High-band spectrum will be able to aid in the delivery of that video, particularly in large, densely populated cities. That's why many expect bidding for spectrum in the larger cities to jump quickly.
For carriers, having more universal bands could mean they could run their networks on cheaper equipment and devices. That in turn could trickle down and lead to less-expensive smartphones for consumers.
Great. But how long until these benefits show up?
It depends. It was about two years between when the 700MHz auction wrapped up and when Verizon Wireless rolled out its first LTE market -- and the carrier was on an accelerated scenario.
It's likely that the carriers will take two to three years to upgrade their networks and devices to fully take advantage of the new spectrum. Hillol Roy, a consultant for IBB Consulting, said that the improvements to equipment-upgrade processes could take from that long down to a year, or even less.
But for a large chunk of the spectrum, it's not that simple.
What are the complications?
The Defense Department continues to use the spectrum, and while there's a plan for the agency to move, it's expected to be two to three years before the carriers can even touch the spectrum.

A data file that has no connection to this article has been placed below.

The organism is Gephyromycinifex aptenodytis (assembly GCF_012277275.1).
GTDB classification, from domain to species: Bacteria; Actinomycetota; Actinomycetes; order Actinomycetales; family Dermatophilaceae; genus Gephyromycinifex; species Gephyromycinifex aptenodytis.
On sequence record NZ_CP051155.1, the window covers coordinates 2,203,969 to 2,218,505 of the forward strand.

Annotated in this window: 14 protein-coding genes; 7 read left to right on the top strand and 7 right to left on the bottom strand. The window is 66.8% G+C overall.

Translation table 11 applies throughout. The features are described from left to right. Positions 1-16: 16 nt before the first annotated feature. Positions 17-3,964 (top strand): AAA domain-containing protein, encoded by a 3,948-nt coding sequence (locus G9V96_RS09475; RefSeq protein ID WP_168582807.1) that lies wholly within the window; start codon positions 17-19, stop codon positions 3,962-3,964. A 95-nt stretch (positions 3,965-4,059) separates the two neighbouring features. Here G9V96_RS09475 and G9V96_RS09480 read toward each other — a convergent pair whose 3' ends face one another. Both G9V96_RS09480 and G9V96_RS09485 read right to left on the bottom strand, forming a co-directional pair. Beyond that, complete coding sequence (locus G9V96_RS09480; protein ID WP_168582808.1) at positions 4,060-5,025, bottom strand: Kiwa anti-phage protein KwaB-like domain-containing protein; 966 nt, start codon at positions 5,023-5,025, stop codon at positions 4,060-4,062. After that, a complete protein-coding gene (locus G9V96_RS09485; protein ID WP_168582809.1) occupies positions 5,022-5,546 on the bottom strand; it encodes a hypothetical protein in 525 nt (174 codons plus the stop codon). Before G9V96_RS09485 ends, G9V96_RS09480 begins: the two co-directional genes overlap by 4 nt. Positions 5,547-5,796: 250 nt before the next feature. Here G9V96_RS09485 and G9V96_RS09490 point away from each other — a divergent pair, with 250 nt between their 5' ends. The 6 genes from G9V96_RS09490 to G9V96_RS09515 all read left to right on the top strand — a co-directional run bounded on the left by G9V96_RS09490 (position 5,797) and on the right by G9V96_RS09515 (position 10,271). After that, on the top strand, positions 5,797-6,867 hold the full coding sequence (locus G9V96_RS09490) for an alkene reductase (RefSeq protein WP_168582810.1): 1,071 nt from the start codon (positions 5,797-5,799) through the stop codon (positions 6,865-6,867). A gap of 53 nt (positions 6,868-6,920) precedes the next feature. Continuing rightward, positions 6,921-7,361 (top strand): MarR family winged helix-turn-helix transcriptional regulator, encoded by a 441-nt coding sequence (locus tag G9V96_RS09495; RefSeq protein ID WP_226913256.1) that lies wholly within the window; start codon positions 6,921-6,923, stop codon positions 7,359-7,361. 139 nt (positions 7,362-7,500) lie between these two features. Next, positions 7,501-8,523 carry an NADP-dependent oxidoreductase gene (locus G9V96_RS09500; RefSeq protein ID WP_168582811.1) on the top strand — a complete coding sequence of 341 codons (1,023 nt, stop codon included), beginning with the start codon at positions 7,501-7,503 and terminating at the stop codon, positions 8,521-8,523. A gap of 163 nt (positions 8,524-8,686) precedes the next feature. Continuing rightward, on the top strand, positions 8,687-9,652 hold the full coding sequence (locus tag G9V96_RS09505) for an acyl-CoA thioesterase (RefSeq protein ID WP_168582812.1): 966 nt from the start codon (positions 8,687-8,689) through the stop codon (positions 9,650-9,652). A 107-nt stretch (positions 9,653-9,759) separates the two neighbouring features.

"I wouldn't hold my breath," Sharma said.
Is there any more spectrum?
It's funny you ask. After a six year gap between big spectrum auctions, there will be two in two years. In 2015, the FCC expects to hold an auction for spectrum in the 600MHz frequency.
The 600MHz spectrum will be sold off at the Incentive Auction, so named because a portion of the funds will go to the broadcasters who currently hold the spectrum and are being given an incentive to participate in the sale.
"The AWS-3 and upcoming Broadcast Incentive Auction are vital to continuing to meet Americans' demands for mobile Internet and providing the US wireless industry with the spectrum necessary so it may remain the world's best to deliver new and exciting services to all Americans," Baker said.
The 600MHz band is considered more valuable because the lower band can stretch further and cover more people using less equipment. Telecommunications executives have in the past referred to the similarly low-band 700MHz swath as "beachfront property," and have similar views on the incentive auction.
The only catch is that no other carrier uses 600MHz spectrum, which means network-equipment makers and mobile-device manufacturers will need to come up with new chips and gear that are compatible with the band.
Given the intense interest in the auction, that shouldn't be a problem. Another reason Sprint isn't participating in AWS-3 is because it wants to save up for the Incentive Auction. There's some gamesmanship as the carriers attempt to jockey for the best AWS-3 auction but also save funds for the 600MHz swath.
"I definitely expect to see more-surgical bidding," Roy said.